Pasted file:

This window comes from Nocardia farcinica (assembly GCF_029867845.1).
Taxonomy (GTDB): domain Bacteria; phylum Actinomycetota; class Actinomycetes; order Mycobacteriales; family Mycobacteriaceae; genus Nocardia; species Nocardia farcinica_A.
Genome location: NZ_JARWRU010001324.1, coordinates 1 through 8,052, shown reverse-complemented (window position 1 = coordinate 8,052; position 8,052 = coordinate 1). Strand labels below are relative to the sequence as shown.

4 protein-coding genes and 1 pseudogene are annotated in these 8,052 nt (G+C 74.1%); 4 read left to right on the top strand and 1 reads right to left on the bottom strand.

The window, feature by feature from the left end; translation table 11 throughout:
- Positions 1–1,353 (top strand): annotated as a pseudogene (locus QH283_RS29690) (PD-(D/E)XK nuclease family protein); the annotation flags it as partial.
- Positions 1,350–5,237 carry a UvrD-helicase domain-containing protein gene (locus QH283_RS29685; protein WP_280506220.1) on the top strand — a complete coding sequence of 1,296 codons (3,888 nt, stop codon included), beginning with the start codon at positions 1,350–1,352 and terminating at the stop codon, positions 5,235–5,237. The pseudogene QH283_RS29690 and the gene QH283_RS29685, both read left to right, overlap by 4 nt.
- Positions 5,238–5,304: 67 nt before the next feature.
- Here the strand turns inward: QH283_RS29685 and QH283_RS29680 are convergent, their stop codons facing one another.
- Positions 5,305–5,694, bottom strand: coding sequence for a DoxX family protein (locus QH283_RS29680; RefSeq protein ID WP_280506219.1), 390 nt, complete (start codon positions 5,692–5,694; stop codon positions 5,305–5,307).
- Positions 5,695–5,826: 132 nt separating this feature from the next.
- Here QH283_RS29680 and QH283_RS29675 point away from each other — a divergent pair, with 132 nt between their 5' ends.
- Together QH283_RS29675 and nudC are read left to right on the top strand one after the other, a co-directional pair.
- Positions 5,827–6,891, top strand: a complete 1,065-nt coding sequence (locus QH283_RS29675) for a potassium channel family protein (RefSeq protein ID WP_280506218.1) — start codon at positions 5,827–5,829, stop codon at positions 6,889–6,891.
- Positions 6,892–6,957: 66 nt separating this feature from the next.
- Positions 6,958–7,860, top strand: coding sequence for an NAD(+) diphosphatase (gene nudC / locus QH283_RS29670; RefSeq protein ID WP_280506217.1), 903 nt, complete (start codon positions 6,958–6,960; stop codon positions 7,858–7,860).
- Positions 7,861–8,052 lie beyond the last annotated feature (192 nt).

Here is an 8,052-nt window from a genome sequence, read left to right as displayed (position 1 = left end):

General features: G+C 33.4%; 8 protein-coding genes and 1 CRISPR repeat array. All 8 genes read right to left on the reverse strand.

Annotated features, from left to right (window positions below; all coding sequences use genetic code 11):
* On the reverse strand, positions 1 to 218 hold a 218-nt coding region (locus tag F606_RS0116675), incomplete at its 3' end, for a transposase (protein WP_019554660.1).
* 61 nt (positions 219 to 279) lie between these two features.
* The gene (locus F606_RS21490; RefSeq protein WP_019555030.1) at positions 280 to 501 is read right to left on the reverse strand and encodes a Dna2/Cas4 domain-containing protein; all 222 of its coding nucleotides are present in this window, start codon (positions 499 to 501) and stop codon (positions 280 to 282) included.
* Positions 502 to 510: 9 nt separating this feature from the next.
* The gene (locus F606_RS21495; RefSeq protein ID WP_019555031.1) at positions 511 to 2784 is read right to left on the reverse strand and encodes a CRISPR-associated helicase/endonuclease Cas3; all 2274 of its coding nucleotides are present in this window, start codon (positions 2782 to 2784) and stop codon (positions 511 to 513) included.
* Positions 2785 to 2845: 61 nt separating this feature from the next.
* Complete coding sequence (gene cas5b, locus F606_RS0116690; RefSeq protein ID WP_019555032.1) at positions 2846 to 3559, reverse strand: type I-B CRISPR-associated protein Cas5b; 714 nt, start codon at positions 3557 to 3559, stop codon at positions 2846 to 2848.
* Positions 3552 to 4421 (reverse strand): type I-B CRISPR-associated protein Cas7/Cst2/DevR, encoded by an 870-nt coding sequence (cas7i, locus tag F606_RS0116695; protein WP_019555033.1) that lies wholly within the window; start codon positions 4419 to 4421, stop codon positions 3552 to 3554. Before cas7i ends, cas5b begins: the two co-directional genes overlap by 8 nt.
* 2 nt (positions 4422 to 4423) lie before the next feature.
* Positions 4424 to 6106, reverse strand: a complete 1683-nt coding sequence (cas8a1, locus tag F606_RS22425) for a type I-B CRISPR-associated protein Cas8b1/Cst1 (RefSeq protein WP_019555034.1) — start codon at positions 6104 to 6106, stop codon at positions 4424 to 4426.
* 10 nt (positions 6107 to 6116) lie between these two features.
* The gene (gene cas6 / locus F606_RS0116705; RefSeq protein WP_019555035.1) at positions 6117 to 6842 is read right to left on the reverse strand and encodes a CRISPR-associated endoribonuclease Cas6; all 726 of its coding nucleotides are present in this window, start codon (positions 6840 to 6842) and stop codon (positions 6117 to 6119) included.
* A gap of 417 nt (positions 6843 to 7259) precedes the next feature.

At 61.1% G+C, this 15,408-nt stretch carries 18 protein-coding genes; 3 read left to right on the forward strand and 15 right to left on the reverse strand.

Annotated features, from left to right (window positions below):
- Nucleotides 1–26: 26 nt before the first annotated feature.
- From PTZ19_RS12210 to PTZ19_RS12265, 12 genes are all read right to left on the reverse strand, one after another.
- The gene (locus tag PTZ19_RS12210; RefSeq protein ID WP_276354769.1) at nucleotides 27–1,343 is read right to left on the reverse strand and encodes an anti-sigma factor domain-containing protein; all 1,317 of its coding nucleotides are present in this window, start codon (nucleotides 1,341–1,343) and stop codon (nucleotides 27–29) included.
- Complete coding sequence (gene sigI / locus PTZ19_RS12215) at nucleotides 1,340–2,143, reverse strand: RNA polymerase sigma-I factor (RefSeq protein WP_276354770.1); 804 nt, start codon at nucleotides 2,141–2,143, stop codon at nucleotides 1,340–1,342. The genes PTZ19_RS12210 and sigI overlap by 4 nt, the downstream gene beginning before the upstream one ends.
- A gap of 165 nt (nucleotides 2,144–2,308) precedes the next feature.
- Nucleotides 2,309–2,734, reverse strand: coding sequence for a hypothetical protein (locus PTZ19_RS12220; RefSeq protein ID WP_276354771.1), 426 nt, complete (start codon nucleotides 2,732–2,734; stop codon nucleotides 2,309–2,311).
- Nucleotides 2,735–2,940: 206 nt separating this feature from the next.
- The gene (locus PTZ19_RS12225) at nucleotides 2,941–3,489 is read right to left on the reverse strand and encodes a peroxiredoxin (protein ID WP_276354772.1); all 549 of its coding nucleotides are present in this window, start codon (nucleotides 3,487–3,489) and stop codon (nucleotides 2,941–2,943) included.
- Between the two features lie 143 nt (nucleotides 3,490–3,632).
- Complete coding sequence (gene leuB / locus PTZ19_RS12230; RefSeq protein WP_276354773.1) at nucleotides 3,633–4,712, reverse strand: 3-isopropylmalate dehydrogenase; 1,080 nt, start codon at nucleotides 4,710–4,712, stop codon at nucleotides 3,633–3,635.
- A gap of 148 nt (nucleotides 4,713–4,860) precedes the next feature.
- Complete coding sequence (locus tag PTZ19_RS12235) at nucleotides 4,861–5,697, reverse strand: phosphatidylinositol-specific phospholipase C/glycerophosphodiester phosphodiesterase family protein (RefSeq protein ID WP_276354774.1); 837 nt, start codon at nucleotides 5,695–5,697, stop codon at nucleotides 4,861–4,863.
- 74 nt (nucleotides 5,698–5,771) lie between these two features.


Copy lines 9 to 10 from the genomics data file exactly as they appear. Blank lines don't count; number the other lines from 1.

- Here the strand turns inward: QH283_RS29685 and QH283_RS29680 are convergent, their stop codons facing one another.
- Positions 5,305–5,694, bottom strand: coding sequence for a DoxX family protein (locus QH283_RS29680; RefSeq protein ID WP_280506219.1), 390 nt, complete (start codon positions 5,692–5,694; stop codon positions 5,305–5,307).